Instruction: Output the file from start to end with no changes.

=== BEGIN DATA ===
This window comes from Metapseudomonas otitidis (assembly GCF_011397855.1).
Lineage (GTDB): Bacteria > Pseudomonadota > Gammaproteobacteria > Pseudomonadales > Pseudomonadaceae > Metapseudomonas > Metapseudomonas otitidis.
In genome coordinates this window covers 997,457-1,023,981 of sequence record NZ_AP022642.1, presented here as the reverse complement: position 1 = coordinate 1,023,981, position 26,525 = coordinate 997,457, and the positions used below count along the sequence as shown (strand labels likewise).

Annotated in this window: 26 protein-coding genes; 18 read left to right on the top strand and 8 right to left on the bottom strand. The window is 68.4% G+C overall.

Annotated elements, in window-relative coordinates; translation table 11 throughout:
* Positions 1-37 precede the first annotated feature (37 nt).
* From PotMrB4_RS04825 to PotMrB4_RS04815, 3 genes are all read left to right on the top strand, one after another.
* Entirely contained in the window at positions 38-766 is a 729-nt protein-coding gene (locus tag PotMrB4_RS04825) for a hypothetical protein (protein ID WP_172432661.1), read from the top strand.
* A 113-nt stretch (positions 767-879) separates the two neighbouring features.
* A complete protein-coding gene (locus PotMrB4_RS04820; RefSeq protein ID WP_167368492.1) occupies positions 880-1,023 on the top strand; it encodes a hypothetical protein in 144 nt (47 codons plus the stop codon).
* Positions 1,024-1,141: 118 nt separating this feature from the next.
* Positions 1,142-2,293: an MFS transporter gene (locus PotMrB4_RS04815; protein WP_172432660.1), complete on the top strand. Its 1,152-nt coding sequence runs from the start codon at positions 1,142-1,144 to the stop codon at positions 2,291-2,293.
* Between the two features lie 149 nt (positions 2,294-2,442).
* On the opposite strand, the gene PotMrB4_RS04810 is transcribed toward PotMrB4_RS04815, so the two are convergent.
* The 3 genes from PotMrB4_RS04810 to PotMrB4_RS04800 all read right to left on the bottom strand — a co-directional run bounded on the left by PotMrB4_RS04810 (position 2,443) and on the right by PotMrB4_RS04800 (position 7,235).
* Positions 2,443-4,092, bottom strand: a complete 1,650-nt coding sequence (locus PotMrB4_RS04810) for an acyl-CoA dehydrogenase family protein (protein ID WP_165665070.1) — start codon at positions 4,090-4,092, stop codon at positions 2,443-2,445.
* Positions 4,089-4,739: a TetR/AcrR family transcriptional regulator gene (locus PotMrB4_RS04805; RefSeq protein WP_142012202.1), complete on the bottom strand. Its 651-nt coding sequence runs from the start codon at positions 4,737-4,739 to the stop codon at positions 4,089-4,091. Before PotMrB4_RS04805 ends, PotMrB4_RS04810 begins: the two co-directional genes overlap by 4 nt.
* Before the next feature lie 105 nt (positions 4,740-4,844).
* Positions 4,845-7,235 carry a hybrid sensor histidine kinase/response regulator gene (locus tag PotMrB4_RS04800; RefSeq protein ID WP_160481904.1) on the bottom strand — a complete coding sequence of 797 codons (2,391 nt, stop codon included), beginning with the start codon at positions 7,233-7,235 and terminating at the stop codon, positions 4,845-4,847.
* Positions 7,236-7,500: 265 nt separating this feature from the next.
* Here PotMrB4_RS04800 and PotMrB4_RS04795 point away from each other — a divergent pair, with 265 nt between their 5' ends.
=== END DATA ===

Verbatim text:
This window comes from Metapseudomonas otitidis (assembly GCF_011397855.1).
Lineage (GTDB): Bacteria > Pseudomonadota > Gammaproteobacteria > Pseudomonadales > Pseudomonadaceae > Metapseudomonas > Metapseudomonas otitidis.
In genome coordinates this window covers 997,457-1,023,981 of sequence record NZ_AP022642.1, presented here as the reverse complement: position 1 = coordinate 1,023,981, position 26,525 = coordinate 997,457, and the positions used below count along the sequence as shown (strand labels likewise).

Annotated in this window: 26 protein-coding genes; 18 read left to right on the top strand and 8 right to left on the bottom strand. The window is 68.4% G+C overall.

Annotated elements, in window-relative coordinates; translation table 11 throughout:
* Positions 1-37 precede the first annotated feature (37 nt).
* From PotMrB4_RS04825 to PotMrB4_RS04815, 3 genes are all read left to right on the top strand, one after another.
* Entirely contained in the window at positions 38-766 is a 729-nt protein-coding gene (locus tag PotMrB4_RS04825) for a hypothetical protein (protein ID WP_172432661.1), read from the top strand.
* A 113-nt stretch (positions 767-879) separates the two neighbouring features.
* A complete protein-coding gene (locus PotMrB4_RS04820; RefSeq protein ID WP_167368492.1) occupies positions 880-1,023 on the top strand; it encodes a hypothetical protein in 144 nt (47 codons plus the stop codon).
* Positions 1,024-1,141: 118 nt separating this feature from the next.
* Positions 1,142-2,293: an MFS transporter gene (locus PotMrB4_RS04815; protein WP_172432660.1), complete on the top strand. Its 1,152-nt coding sequence runs from the start codon at positions 1,142-1,144 to the stop codon at positions 2,291-2,293.
* Between the two features lie 149 nt (positions 2,294-2,442).
* On the opposite strand, the gene PotMrB4_RS04810 is transcribed toward PotMrB4_RS04815, so the two are convergent.
* The 3 genes from PotMrB4_RS04810 to PotMrB4_RS04800 all read right to left on the bottom strand — a co-directional run bounded on the left by PotMrB4_RS04810 (position 2,443) and on the right by PotMrB4_RS04800 (position 7,235).
* Positions 2,443-4,092, bottom strand: a complete 1,650-nt coding sequence (locus PotMrB4_RS04810) for an acyl-CoA dehydrogenase family protein (protein ID WP_165665070.1) — start codon at positions 4,090-4,092, stop codon at positions 2,443-2,445.
* Positions 4,089-4,739: a TetR/AcrR family transcriptional regulator gene (locus PotMrB4_RS04805; RefSeq protein WP_142012202.1), complete on the bottom strand. Its 651-nt coding sequence runs from the start codon at positions 4,737-4,739 to the stop codon at positions 4,089-4,091. Before PotMrB4_RS04805 ends, PotMrB4_RS04810 begins: the two co-directional genes overlap by 4 nt.
* Before the next feature lie 105 nt (positions 4,740-4,844).
* Positions 4,845-7,235 carry a hybrid sensor histidine kinase/response regulator gene (locus tag PotMrB4_RS04800; RefSeq protein ID WP_160481904.1) on the bottom strand — a complete coding sequence of 797 codons (2,391 nt, stop codon included), beginning with the start codon at positions 7,233-7,235 and terminating at the stop codon, positions 4,845-4,847.
* Positions 7,236-7,500: 265 nt separating this feature from the next.
* Here PotMrB4_RS04800 and PotMrB4_RS04795 point away from each other — a divergent pair, with 265 nt between their 5' ends.